Category: India

Priests Must Recover The “Lost Mysticism”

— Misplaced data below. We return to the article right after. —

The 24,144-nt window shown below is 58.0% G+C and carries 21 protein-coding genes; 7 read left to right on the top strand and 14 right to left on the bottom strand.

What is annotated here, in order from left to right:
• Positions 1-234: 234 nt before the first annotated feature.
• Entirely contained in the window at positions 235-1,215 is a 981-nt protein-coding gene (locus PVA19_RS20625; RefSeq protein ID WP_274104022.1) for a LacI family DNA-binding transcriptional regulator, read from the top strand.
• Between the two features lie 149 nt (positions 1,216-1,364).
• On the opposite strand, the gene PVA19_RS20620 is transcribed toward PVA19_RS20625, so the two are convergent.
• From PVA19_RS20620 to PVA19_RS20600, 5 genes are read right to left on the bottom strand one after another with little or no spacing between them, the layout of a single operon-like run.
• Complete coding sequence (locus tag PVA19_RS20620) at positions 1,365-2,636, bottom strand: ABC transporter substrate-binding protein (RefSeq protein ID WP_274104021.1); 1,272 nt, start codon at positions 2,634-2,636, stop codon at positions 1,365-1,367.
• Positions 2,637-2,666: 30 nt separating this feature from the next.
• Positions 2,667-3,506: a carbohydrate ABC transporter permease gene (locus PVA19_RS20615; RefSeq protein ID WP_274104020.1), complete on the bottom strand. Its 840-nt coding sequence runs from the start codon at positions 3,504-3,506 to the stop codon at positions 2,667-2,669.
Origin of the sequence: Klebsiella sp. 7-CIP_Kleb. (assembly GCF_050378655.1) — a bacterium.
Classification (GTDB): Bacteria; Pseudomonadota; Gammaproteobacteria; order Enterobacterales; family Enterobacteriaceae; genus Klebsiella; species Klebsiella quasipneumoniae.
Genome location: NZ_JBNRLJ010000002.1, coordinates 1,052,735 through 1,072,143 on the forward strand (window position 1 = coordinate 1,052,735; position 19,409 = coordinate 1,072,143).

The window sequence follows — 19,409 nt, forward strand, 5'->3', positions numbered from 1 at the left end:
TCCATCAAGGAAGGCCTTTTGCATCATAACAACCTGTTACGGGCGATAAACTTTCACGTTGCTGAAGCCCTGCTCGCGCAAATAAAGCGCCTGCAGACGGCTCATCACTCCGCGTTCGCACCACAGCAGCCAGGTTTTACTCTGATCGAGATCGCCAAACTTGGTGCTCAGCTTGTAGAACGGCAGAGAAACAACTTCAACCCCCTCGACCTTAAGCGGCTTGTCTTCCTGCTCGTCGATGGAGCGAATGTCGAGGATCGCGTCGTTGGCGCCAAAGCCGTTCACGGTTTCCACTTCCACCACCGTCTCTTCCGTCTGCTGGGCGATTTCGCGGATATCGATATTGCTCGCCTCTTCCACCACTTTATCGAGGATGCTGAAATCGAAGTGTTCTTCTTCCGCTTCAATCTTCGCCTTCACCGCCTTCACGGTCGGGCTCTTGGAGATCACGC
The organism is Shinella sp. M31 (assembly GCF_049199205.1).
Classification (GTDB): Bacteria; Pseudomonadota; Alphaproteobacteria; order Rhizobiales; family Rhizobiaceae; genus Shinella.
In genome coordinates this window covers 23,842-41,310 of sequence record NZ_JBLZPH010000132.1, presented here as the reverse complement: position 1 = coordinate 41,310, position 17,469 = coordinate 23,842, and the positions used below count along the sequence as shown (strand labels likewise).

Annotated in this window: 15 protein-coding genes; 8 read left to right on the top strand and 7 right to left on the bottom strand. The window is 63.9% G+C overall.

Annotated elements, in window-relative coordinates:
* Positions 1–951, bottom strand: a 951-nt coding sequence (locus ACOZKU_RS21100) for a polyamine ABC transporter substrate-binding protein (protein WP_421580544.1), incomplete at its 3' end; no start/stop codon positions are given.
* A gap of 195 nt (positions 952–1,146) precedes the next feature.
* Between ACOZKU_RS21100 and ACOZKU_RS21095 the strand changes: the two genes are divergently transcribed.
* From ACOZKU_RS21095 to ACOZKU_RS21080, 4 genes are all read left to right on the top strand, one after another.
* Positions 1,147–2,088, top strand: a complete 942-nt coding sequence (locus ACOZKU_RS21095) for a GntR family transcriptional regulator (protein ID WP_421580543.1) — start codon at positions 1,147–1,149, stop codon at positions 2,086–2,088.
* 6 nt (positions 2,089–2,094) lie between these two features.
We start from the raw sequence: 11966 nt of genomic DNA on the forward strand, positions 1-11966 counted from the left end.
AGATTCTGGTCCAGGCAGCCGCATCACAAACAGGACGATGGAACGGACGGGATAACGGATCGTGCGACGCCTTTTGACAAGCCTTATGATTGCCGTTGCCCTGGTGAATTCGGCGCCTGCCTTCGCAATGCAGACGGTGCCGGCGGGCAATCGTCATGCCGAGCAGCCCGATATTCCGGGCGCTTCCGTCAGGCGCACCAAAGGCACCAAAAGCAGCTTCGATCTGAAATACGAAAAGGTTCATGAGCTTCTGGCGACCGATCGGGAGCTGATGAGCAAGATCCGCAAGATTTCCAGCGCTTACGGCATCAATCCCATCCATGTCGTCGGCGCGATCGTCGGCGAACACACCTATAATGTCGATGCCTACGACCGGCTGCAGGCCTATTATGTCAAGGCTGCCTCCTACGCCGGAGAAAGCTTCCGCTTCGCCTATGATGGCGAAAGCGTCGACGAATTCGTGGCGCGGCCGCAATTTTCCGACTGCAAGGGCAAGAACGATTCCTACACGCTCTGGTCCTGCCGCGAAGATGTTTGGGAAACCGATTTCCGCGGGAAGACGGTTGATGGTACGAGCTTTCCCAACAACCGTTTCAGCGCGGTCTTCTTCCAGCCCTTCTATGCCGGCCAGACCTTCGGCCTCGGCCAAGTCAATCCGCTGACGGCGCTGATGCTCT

In a exclusive interview with AsiaNews, Archbishop Menamparampil explained: “When I speak of a mystic, I am not necessarily referring to a person who withdraws from the field of action, but one who moves into the thick of events to assist and save, to suggest and guide, to inspire and lead, to suffer and, if need be, lay down his or her life. In challenging times, we need, not pedestrian pragmatics who think ready-made solutions will spring from their ideological formulae like from a magician’s hat, but heroes and heroines who stir human hearts, hold out ideals, and hitch their wagons even beyond the stars. We need priests of this caliber. It is this kind of mystics that will give hope to those who seem to have lost all hope. Their contemplative starting points are often the slums, the hovels of the poor, places where the young are at risk, and conflict zones.” And speaking about India, where a reflection about the Year for Priests proclaimed by Benedict XVI is under way, he gave an example: “Amazingly, mystics transcend cultures and sectarian belief systems as Mother Teresa did. They quickly discover the common ground with people of other beliefs and try to build on it. They have an unexplainable ability to come on the wavelength of persons who are different. There is an inbuilt sense of self-confidence in them that enables them to reach out to those who differ from them most. They have developed their power of intuition that opens out new vistas to them. Could our priests be men of this category, deeply rooted in prayer but ready to confront the storms of life along with the rest of humanity? If they are, they will be needed in our country and in every other part of the world.” In India, he continued, “we are rightly anxious about the widening gap between the rich and poor. But any strategy that I would suggest to address this problem would be inclusive, fostering a sense of mutual belonging and interdependence. Any form of justice that I would propose would insist on being humane, concerned for the other, committed to the common good, with a holistic understanding of human and historic processes. Millions have died at the hands of people who wanted to make the ‘world flat’ by force.” Msgr. Menamparampil reminded: “Our Church is multicultural and multiethnic;” it “mirrors the Church Universal […] We may have in Guwahati people from 40 ethnic groups in the church on a festive occasion, and they interact as members of one family. This sort of relationship itself is a form of evangelization. When a human group as diverse as ours meets regularly on a Sunday and plans things together for the betterment of society, people can see that there is a faith-and-love-bond among the members.” Indeed, “people are more open than we often think. […] Cultural doors are opened only through cultural approaches, personal doors through personal approaches; not through cold, legal, dogmatic, and excessively